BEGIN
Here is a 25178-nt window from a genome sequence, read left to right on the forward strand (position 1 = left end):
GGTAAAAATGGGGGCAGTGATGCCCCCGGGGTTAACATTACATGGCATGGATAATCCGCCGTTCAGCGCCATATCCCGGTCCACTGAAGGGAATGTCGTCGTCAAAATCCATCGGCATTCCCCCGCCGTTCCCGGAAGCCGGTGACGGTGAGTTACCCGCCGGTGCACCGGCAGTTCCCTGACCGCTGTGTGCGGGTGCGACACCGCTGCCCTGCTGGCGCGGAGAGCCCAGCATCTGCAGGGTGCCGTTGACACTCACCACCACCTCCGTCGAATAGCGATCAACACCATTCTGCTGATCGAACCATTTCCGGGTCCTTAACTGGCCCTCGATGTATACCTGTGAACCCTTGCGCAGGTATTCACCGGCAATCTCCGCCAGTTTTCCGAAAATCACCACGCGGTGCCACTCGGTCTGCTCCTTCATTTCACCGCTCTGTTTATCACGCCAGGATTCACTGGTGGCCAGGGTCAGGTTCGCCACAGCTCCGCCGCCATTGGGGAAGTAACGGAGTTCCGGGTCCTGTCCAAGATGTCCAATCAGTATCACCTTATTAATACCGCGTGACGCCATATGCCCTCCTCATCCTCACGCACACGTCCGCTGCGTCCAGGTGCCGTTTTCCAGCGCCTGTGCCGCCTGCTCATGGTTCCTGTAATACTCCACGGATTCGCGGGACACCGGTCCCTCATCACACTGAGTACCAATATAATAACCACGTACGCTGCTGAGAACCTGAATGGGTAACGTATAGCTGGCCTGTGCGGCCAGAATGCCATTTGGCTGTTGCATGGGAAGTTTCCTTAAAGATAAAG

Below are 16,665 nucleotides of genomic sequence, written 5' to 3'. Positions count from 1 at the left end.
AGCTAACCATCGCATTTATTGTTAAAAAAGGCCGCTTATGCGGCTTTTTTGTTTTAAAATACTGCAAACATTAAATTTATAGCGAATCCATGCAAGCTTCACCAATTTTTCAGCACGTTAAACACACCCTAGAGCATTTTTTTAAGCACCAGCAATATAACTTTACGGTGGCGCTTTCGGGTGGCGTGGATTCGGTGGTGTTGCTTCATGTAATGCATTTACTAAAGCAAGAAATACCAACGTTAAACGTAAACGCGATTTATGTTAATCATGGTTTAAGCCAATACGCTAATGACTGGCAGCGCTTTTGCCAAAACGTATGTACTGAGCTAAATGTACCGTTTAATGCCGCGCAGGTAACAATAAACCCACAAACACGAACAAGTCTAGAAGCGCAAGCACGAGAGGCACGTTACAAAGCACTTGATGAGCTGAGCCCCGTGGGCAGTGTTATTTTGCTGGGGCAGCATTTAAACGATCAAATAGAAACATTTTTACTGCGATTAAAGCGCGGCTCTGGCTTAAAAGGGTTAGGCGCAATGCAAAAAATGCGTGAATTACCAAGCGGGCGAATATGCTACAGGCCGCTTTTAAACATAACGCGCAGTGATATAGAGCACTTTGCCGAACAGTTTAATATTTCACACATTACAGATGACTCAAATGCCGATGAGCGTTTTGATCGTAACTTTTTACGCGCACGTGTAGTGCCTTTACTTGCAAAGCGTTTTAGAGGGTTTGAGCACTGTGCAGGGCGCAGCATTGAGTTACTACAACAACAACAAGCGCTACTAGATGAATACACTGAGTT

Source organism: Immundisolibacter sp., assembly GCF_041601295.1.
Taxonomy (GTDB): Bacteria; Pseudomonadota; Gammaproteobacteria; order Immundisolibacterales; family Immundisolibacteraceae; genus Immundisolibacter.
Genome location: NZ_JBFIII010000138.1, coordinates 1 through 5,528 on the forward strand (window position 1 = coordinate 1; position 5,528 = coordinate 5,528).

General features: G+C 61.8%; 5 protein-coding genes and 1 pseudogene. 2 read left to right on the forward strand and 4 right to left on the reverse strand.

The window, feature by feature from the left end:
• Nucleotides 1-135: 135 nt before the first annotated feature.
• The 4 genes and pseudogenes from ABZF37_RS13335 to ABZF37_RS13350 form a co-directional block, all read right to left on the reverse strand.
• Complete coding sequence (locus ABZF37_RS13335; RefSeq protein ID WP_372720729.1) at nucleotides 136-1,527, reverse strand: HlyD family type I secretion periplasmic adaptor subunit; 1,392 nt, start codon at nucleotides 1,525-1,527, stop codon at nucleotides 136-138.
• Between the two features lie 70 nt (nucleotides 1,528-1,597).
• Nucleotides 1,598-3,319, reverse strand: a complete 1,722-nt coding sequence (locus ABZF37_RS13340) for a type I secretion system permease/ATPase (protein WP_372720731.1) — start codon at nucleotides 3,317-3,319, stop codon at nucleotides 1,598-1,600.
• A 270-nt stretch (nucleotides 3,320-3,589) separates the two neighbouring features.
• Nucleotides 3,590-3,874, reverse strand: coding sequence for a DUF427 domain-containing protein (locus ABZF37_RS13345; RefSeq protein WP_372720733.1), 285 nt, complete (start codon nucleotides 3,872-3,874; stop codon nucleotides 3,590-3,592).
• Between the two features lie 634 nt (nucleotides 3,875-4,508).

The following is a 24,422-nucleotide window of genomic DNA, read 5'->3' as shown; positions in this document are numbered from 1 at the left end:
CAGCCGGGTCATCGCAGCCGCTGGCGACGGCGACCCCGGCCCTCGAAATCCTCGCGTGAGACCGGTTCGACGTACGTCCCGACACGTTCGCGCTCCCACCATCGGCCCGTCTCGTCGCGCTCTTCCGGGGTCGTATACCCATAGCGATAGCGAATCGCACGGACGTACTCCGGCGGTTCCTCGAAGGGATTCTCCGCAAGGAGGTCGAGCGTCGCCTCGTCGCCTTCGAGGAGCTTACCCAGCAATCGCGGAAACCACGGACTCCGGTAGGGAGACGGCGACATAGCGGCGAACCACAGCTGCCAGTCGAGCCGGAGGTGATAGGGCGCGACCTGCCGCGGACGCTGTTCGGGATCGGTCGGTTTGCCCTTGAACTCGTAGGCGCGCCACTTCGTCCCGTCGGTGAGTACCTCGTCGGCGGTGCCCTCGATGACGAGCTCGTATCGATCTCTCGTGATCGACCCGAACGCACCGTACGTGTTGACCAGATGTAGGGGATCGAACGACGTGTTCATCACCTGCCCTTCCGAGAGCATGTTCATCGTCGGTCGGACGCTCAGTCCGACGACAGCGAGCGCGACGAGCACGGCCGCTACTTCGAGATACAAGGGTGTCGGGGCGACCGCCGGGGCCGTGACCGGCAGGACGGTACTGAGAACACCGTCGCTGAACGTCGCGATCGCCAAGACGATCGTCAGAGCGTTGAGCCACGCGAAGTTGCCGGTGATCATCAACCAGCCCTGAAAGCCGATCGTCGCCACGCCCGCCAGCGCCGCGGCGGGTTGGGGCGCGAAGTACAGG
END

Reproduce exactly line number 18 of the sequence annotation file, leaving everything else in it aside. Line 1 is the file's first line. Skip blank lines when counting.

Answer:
The following is a 24,422-nucleotide window of genomic DNA, read 5'->3' as shown; positions in this document are numbered from 1 at the left end: